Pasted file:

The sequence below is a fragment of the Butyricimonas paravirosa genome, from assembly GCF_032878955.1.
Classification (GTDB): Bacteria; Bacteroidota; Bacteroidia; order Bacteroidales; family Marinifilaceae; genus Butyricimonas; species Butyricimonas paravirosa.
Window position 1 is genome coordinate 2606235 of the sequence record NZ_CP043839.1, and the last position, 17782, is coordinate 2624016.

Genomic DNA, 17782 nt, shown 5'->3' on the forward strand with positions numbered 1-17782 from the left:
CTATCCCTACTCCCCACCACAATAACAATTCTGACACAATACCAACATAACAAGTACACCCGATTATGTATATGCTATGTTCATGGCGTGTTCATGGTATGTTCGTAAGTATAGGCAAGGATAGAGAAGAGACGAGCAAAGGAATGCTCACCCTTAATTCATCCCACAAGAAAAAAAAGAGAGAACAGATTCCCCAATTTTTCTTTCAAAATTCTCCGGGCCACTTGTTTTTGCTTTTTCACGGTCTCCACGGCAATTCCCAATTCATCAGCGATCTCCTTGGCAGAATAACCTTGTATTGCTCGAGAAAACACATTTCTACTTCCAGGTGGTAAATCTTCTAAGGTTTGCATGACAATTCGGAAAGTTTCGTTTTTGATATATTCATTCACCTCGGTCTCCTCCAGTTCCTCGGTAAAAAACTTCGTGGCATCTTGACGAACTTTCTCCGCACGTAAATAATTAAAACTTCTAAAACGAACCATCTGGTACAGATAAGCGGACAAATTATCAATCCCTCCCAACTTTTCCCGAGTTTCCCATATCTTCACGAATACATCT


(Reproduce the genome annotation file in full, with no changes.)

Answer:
The sequence below is a fragment of the Butyricimonas paravirosa genome, from assembly GCF_032878955.1.
Classification (GTDB): Bacteria; Bacteroidota; Bacteroidia; order Bacteroidales; family Marinifilaceae; genus Butyricimonas; species Butyricimonas paravirosa.
Window position 1 is genome coordinate 2606235 of the sequence record NZ_CP043839.1, and the last position, 17782, is coordinate 2624016.

Genomic DNA, 17782 nt, shown 5'->3' on the forward strand with positions numbered 1-17782 from the left:
CTATCCCTACTCCCCACCACAATAACAATTCTGACACAATACCAACATAACAAGTACACCCGATTATGTATATGCTATGTTCATGGCGTGTTCATGGTATGTTCGTAAGTATAGGCAAGGATAGAGAAGAGACGAGCAAAGGAATGCTCACCCTTAATTCATCCCACAAGAAAAAAAAGAGAGAACAGATTCCCCAATTTTTCTTTCAAAATTCTCCGGGCCACTTGTTTTTGCTTTTTCACGGTCTCCACGGCAATTCCCAATTCATCAGCGATCTCCTTGGCAGAATAACCTTGTATTGCTCGAGAAAACACATTTCTACTTCCAGGTGGTAAATCTTCTAAGGTTTGCATGACAATTCGGAAAGTTTCGTTTTTGATATATTCATTCACCTCGGTCTCCTCCAGTTCCTCGGTAAAAAACTTCGTGGCATCTTGACGAACTTTCTCCGCACGTAAATAATTAAAACTTCTAAAACGAACCATCTGGTACAGATAAGCGGACAAATTATCAATCCCTCCCAACTTTTCCCGAGTTTCCCATATCTTCACGAATACATCT